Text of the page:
"Old Tom Burkes used to say to Elsah, his daughter: "Easy grabbing is good grabbing. Nobody was ever ruined by taking small profits."The cover is supremely evocative.
After his eighth whisky old Tom was rather oracular. He would sit before the fire in the shabby little dining-room at Elscombe Crescent (Mayfair by telephone, Bayswater by bus), and pass across such cultured pearls of wisdom.
"You can't expect millionaires to marry—especially if they've been married before. This Poynting's got money and a family. Families are always a just cause an' impediment. If he wants to make you happy by givin' me a directorship—let him."
So that when, in a moment of mental aberration, Colonel J.C. Poynting pressed upon her for acceptance the emerald bar which caused all the trouble, Elsah accepted. She made some faint protest... One shouldn't (she murmured) accept such a present even from so dear a friend unless... unless...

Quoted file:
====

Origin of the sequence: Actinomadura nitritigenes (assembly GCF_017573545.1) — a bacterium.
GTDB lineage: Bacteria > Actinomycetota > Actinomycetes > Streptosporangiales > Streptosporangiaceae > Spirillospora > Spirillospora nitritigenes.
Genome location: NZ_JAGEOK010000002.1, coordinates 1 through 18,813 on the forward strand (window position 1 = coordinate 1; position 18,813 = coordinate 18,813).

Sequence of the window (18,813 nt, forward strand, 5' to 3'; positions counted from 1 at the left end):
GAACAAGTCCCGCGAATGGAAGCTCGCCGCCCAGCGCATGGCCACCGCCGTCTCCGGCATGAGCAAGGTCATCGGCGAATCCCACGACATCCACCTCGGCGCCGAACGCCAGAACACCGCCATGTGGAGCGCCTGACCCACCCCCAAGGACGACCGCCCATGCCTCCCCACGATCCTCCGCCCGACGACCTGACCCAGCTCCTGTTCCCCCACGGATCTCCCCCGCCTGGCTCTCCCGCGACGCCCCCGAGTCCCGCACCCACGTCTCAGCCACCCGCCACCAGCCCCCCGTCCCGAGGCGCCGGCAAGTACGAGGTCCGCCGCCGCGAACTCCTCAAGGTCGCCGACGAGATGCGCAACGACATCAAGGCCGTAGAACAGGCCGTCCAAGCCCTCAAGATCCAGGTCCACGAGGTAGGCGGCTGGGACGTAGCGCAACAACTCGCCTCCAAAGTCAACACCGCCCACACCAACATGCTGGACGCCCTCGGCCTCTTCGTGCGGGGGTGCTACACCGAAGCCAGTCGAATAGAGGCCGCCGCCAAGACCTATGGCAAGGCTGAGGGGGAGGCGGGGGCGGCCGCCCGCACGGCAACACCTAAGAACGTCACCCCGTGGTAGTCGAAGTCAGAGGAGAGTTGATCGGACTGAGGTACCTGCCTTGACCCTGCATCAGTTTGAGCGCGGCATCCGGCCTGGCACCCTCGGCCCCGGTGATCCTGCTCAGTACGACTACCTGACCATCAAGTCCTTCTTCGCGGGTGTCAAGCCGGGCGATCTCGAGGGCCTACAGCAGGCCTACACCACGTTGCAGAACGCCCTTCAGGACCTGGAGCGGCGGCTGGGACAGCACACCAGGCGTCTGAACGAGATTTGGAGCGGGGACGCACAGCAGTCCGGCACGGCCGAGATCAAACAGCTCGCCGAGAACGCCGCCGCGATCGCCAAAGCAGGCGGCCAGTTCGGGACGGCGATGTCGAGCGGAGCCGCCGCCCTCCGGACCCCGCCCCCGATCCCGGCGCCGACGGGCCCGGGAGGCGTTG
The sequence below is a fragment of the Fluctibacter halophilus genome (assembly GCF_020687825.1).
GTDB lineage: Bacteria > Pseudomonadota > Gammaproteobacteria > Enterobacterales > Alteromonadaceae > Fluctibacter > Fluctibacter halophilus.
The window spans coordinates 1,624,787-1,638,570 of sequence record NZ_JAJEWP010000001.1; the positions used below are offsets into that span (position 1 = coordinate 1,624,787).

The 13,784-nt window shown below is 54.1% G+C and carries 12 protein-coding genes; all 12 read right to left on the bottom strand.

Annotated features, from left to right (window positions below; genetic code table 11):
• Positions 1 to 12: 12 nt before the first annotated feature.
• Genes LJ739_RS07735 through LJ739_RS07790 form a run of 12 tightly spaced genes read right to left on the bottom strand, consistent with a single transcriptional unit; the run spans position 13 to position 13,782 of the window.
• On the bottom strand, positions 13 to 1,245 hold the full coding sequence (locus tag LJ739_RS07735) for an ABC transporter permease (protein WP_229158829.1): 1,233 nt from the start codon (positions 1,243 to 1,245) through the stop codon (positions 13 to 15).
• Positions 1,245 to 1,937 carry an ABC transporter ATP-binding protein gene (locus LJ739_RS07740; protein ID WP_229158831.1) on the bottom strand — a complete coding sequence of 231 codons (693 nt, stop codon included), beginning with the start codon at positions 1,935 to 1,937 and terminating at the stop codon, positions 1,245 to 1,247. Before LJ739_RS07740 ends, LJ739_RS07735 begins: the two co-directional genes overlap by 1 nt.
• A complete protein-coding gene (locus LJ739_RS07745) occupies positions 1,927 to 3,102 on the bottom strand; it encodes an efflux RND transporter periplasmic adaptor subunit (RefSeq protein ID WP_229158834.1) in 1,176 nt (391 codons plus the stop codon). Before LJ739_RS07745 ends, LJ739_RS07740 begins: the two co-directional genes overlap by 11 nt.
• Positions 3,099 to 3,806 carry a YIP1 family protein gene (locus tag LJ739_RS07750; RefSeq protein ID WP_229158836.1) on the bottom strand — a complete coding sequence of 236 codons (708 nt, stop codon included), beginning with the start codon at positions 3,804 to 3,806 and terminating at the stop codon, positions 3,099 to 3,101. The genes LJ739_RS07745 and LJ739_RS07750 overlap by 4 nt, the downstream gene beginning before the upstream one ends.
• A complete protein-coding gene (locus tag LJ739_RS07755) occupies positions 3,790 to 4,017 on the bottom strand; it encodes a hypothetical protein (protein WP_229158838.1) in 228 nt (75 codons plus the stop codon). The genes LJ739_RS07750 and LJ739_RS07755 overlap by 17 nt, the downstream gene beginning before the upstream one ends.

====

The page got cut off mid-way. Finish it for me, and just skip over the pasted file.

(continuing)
Colonel Poynting did not fill the gap. He was an infatuated old gentleman, but for the moment infatuation was held in check by an uneasy-sense of family.
"You'd better insure that," said Elsah's wise father. "It's worth three thousand if it is worth a cent."
Prudently, Elsah followed his advice—which was also unfortunate.
Most unfortunate of all, a few weeks later Colonel Poynting very nervously requested her to return the bar—his daughter had asked to see it... he would return it to Elsah.
"Perhaps," said her cynical parent.
That night the bar was stolen. It was taken from her dressing-table by some person or persons unknown. This information she conveyed to the Colonel by express letter. The Colonel replied in person, arriving in a taxi and a state of nervous perspiration. Accompanying him was a detective.
And that was where the real trouble started."
Fiction The Cat Burgler. By Edgar Wallace: